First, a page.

Measures to Boost the Economy

The EU and Cyprus’ Long-Term Measures to Boost the Economy Following the COVID-19 Pandemic

 This is part II of a two-part series of articles discussing the economic measures proposed by the EU and Cyprus in response to COVID-19. This material was also presented as part of CX Financia’s participation in the June 4th webinar “Global Tax Post COVID-19” organized by Tax India Online (TIOL).”

COVID-19’s economic impact on Europe will be felt for a while. In response, several measures have been enacted to ease the financial burden wrought on the region by the pandemic.

What are some of the longer-term measures being implemented to boost business in the region and ease the economic burden felt by EU Member States? And what needs to be done next?

European economic measures as a response to COVID-19

Equipped with all the instruments at its disposal, the European Commission has put in place a three-pillared approach to revitalize the region’s economy.

Pillar 1: Immediate and Flexible Measures

Firstly, the European Commission’s immediate measures allowed Member States to boost their economies and rely on the full flexibility found under the EU’s state aid rules.

These measures set out to strengthen the countries’ healthcare systems during the COVID-19 crisis, boosting the production and distribution of value chains in the sector. Of particular importance is the European Stability Mechanism’s (ESM) Pandemic Crisis Support Instrument aimed at financing healthcare, cure and prevention related expenses due to the pandemic.

At the same time, the European Commission sought to ensure that the financial sector had enough liquidity to keep the economy afloat by utilizing the full flexibility of State Aid and the Stability and Growth Pact framework in an organized and decisive manner.

Pillar 2: Safety Nets

Secondly, the European Union set forth crucial safety nets for workers, businesses and governments so that income, employment and property are not directly affected and cause permanent damage to the countries’ economies. These safety nets include the Commission’s SURE program and the European Investment Bank’s Pan-European Guarantee Fund.

Pillar 3: Recovery Fund

Lastly, Europe’s Recovery Fund will aim to jumpstart the region’s economy and provide assistance via loans and grants to those sectors hit hardest by COVID-19 and which can also generate strong economic activity and growth moving forward.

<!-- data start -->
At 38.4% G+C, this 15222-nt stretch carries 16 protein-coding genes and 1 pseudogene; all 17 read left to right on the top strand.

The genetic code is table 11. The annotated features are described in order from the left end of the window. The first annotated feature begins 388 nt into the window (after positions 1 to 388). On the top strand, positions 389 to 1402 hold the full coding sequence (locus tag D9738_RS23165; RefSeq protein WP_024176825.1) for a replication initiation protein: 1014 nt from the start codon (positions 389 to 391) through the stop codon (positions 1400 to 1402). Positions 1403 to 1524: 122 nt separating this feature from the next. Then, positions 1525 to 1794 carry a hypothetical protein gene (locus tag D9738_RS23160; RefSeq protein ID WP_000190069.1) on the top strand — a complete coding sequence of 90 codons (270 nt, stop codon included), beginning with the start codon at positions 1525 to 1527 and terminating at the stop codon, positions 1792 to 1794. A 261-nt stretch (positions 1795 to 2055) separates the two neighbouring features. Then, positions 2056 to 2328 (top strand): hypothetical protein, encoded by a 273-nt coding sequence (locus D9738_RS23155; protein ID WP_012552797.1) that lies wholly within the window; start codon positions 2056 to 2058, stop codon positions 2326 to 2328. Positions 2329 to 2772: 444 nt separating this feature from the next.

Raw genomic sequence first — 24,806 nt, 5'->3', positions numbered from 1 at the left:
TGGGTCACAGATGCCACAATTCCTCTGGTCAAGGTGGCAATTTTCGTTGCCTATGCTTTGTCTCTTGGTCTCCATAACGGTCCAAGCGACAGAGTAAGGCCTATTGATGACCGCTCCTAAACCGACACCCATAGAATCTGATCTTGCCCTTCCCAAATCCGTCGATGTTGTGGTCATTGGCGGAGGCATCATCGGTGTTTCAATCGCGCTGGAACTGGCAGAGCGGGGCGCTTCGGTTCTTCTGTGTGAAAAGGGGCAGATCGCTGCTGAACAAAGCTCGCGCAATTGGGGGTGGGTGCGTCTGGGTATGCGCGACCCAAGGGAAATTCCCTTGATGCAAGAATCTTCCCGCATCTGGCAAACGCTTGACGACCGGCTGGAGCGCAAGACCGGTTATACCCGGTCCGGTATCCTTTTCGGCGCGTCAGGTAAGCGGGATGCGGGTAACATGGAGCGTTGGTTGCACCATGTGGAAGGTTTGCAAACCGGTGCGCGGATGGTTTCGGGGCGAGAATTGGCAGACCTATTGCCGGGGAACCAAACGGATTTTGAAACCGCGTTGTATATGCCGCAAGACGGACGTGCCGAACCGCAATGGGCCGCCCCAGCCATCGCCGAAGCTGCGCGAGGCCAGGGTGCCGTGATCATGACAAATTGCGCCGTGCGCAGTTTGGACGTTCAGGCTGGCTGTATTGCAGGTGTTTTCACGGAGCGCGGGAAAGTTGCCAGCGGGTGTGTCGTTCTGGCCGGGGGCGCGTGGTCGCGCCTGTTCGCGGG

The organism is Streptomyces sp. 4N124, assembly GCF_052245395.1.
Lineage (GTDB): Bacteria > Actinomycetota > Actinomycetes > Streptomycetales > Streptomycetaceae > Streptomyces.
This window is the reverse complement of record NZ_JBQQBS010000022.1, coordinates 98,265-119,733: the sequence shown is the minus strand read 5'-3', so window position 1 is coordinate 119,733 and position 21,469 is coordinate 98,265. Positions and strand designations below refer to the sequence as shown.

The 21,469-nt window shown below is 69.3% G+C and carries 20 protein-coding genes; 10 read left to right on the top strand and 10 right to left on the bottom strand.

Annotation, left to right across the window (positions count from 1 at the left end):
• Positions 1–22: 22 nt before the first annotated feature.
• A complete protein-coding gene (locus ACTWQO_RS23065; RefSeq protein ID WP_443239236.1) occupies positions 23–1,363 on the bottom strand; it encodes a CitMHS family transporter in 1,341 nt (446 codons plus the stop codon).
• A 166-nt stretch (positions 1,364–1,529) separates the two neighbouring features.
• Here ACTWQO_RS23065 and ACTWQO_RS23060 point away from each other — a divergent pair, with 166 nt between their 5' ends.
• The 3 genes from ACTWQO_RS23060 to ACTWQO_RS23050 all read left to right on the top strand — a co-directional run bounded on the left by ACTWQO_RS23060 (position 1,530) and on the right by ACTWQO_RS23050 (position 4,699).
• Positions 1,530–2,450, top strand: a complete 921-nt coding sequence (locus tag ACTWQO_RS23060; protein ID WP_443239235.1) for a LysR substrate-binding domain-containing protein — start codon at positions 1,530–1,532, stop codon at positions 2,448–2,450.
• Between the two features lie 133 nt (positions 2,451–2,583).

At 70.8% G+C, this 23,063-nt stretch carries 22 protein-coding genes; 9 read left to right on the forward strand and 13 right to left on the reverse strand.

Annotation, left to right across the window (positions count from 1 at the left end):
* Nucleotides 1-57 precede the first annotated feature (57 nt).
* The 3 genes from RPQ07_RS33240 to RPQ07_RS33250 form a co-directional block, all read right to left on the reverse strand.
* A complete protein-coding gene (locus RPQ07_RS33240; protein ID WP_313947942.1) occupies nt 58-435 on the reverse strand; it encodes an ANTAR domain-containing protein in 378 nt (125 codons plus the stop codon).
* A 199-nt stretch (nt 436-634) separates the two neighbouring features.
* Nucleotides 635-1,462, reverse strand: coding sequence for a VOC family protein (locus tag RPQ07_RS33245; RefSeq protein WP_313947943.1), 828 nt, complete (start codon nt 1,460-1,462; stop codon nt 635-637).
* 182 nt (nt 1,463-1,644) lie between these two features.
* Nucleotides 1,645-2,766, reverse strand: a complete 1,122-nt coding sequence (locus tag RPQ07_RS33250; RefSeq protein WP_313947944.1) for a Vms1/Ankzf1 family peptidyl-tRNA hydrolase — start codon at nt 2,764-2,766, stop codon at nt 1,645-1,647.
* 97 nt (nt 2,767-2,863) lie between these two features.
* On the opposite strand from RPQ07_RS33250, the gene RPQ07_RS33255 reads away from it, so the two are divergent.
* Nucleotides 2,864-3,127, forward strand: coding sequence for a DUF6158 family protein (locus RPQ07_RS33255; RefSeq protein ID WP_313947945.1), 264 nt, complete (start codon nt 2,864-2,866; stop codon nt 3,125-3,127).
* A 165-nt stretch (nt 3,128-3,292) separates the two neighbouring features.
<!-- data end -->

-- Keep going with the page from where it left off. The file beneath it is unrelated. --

Moreover, the European Central Bank (ECB) will authorize financial institutions to temporarily operate below their required capital level, capital conservation buffer (CCB) and liquidity coverage ratio (LCR), enabling them to use the freed-up funds to support the local economies.

Second phase measures in Cyprus designed to restart and revitalize the economy

The Cypriot government has followed in the footsteps of the EU and established, as of May 27, 2020, a series of measures destined to strengthen the economy in the long run.

These measures look to encourage investment and innovation, boost liquidity throughout the economy, and provide support to SMEs and the tourism, agriculture and real estate sectors.

Improving the liquidity of both businesses and the self-employed and stimulating new investment

This package hopes to solve the crucial problem of corporate liquidity. Combined with significant interest rate subsidies on loans for businesses and housing, these measures, which include grants and other kinds of financial assistance, will help businesses cope in the long run with the difficulties currently affronted.

Moreover, the Cyprus Entrepreneurship Fund, which was originally set up in 2013, will receive an additional €800 million in funds. This will allow companies, based on their financial condition and overall capabilities, to benefit from available growth strategies to potentially increase their revenues and profits.